Targeting Cellular Iron Homeostasis with Ironomycin in Diffuse Large B-cell Lymphoma
Diffuse large B-cell lymphoma (DLBCL) is the most common hematological malignancy. Although more than half of patients with DLBCL achieve long-term remission, the majority of remaining patients succumb to the disease. As abnormal iron homeostasis is implicated in carcinogenesis and the progression of many tumors, we searched for alterations in iron metabolism in DLBCL that could be exploited to develop novel therapeutic strategies. Analysis of the iron metabolism gene expression profile of large cohorts of patients with DLBCL established the iron score (IS), a gene expression–based risk score enabling identification of patients with DLBCL with a poor outcome who might benefit from a suitable targeted therapy. In a panel of 16 DLBCL cell lines, ironomycin, a promising lysosomal iron-targeting small molecule, inhibited DLBCL cell proliferation at nanomolar concentrations compared with typical iron chelators. Ironomycin also induced significant cell growth inhibition, ferroptosis, and autophagy. Ironomycin treatment resulted in accumulation of DNA double-strand breaks, delayed progression of replication forks, and increased RPA2 phosphorylation, a marker of replication stress. Ironomycin significantly reduced the median number of viable primary DLBCL cells of patients without major toxicity for nontumor cells from the microenvironment and presented low toxicity in hematopoietic progenitors compared with conventional treatments. Significant synergistic effects were also observed by combining ironomycin with doxorubicin, BH3 mimetics, BTK inhibitors, or Syk inhibitors. Altogether, these data demonstrate that a subgroup of high-risk patients with DLBCL can be identified with the IS that can potentially benefit from targeting iron homeostasis.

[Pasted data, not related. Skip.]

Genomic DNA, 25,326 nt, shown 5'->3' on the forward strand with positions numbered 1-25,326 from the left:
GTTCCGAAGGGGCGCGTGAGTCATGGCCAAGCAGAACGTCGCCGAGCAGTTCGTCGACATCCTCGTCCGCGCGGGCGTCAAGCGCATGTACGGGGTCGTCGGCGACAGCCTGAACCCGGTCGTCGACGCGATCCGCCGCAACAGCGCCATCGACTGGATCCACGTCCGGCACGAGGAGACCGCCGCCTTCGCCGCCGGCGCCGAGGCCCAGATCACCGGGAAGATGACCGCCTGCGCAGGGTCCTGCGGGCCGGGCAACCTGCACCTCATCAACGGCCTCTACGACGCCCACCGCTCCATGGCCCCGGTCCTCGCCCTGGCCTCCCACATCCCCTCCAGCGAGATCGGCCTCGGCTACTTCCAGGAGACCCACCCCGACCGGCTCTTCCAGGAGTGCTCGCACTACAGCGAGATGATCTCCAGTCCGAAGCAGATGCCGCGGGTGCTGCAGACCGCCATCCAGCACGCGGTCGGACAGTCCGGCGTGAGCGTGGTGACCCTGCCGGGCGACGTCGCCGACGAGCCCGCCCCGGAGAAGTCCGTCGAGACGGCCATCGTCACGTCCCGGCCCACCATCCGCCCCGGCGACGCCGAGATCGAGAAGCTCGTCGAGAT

Iron homeostasis represents a potential therapeutic target for high-risk patients with DLBCL that can be targeted with ironomycin to induce cell death and to sensitize tumor cells to conventional treatments.